Business leaders, government officials, community leaders and parents are coming together to decrease the amount of underage drinking by educating teens and parents about its dangers and prevalence.
The campaign, ParentsEmpowered.org, is a media and education campaign funded by the Utah Legislature. It is designed to prevent and reduce underage drinking in Utah by providing parents and guardians with information about the harmful effects of alcohol on the developing teen brain – along with proven methods for preventing underage alcohol use.
“The disturbing fact is that underage drinking is a serious problem in Utah,” Gov. Jon Huntsman Jr. said. “Heavy binge drinking begins as early as the sixth grade, and new scientific evidence proves underage drinking can cause permanent damage to a teen’s rapidly developing brain. As a result, the need for parents to stay involved in their children’s lives has never been greater.”
According to a survey given to Utah parents and youth by R & R Partners, a marketing company in Salt Lake City, 59 percent of Utah parents are unaware that binge drinking in Utah could begin at a young age. Parental disapproval of underage drinking is the No. 1 reason youths choose not to drink.
This research also showed that 40 percent of children who begin drinking before the age of 15 will become alcohol-dependent, and 67 percent will go on to try other illicit drugs. If teens wait until age 21 to drink, the odds of becoming alcohol-dependent drop to 7 percent.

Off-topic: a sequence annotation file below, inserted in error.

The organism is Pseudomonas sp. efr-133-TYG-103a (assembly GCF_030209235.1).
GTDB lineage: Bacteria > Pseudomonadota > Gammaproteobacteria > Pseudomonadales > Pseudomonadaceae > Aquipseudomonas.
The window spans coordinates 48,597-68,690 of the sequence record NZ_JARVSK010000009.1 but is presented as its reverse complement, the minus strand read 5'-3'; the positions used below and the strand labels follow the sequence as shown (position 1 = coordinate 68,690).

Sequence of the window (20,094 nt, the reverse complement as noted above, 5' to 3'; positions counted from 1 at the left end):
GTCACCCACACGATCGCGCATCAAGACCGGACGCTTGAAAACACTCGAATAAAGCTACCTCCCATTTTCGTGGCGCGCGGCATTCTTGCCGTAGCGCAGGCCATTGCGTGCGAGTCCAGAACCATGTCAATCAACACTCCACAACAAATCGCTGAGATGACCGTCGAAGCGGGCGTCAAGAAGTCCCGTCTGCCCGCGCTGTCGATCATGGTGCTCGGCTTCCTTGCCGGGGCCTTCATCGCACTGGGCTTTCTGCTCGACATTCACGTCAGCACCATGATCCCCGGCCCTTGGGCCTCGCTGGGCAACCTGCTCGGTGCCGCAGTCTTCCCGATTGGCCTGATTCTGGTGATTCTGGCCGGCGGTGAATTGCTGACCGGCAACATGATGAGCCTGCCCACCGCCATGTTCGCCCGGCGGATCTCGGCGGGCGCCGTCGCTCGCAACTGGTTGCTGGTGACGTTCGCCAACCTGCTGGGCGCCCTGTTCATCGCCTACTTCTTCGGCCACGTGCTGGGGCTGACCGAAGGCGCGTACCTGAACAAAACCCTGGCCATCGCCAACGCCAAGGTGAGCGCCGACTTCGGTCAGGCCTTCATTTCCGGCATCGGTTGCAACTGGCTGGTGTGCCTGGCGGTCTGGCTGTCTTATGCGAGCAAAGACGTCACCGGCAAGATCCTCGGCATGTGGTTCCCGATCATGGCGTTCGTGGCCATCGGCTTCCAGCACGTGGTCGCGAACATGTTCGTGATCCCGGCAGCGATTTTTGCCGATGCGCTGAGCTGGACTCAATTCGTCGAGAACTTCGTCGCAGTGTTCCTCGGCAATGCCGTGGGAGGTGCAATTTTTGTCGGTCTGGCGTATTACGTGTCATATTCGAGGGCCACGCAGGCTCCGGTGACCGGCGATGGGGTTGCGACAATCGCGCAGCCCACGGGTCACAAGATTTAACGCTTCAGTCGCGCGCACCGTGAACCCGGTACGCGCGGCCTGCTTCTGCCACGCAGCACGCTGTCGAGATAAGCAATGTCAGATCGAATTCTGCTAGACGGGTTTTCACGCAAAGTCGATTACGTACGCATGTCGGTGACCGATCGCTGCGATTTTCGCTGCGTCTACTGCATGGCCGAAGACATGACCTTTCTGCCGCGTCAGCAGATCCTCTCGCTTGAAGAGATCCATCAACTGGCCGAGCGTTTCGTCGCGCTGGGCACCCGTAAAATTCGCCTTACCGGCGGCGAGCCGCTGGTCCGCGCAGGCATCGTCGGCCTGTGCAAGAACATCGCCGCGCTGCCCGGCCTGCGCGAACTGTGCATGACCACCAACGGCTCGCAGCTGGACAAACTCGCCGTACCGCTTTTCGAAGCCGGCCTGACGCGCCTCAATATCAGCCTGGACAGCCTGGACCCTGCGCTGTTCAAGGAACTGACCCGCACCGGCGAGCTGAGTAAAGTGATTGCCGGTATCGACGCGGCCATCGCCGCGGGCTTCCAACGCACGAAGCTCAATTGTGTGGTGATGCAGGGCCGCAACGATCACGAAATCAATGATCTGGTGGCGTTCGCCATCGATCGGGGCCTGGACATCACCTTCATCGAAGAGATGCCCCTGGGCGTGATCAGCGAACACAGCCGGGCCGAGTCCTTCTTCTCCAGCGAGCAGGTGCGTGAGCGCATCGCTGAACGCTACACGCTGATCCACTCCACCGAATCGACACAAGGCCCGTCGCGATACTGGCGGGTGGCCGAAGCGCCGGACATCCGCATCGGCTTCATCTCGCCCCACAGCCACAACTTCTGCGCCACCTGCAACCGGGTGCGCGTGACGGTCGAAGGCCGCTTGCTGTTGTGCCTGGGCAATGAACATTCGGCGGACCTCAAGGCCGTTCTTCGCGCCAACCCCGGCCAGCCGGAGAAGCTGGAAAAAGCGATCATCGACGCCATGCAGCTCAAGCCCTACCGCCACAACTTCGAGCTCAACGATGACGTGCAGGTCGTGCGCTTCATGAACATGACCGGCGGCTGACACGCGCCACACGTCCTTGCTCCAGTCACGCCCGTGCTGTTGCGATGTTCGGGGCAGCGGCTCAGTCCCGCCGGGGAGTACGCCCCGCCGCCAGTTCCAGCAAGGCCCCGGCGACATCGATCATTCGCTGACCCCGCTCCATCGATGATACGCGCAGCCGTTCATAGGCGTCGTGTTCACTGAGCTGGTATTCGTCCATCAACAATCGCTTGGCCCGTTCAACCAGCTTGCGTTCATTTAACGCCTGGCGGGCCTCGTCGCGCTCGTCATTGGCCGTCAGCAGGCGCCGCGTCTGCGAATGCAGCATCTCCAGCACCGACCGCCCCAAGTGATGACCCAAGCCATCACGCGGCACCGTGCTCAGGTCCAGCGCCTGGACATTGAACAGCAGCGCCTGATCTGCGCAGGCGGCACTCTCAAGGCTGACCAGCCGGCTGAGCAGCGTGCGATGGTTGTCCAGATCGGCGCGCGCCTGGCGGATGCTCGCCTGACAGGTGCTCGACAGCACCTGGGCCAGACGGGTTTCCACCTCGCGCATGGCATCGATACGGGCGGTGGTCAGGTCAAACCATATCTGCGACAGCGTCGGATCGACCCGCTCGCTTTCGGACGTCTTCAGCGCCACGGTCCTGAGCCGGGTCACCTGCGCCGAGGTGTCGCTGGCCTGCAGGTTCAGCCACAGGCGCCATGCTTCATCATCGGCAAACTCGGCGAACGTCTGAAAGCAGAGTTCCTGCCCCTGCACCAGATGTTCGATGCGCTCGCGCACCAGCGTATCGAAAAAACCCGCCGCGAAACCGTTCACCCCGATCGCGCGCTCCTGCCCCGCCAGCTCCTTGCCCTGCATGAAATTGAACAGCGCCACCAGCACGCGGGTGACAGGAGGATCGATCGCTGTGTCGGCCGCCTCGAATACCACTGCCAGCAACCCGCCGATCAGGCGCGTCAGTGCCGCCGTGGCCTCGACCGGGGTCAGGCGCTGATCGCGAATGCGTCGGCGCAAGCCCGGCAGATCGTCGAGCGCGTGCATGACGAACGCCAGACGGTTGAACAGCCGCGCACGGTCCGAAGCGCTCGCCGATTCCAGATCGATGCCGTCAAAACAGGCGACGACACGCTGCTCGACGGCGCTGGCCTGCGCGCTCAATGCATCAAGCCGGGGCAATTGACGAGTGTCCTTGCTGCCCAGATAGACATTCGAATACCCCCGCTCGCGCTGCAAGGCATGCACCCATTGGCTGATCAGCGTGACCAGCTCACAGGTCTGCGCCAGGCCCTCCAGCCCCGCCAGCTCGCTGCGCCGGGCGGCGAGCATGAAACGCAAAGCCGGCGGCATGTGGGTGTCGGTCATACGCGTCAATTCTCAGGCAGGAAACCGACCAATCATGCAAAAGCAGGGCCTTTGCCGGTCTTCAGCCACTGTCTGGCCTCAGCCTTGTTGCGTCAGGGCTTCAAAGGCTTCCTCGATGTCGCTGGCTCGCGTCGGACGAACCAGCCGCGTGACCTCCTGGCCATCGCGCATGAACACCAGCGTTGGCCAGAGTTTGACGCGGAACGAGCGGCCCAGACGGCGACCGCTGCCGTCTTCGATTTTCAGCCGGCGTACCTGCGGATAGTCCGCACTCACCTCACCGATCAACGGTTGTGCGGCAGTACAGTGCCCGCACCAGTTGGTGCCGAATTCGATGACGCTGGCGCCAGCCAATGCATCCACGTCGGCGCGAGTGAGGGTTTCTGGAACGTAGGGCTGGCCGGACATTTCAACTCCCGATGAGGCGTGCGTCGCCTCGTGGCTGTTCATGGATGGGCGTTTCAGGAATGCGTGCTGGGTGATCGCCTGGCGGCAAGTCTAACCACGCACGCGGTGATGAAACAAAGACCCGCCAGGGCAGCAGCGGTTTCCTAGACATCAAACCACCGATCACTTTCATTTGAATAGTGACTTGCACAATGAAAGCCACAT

The Utah Department of Alcohol Beverage Control is the lead agency for the campaign and is working in partnership with other state agencies and organizations including Mothers Against Drunk Driving.
“Parents setting clear rules will stop peer pressure every time,” said Art Brown, president of Utah’s chapter of MADD. “They have the most influence, but most are starting about two years too late. They need to set and stick to rules for the family and do so early.”
Many car dealerships have agreed to place tags on rearview mirrors in new and used cars that read “Warning: Children in mirror are closer to drinking alcohol than they appear.”
A similar message is to appear on 55 million grocery bags and posters in Associated Food Stores locations. ACE Disposal collection trucks will display the message: “Saying underage drinking is harmless is a load of garbage.”
Because many parents don’t understand the prevalence of this problem, these messages are being displayed to help raise awareness. Government officials and educational leaders said they hope this will encourage parental involvement and prevent underage drinking.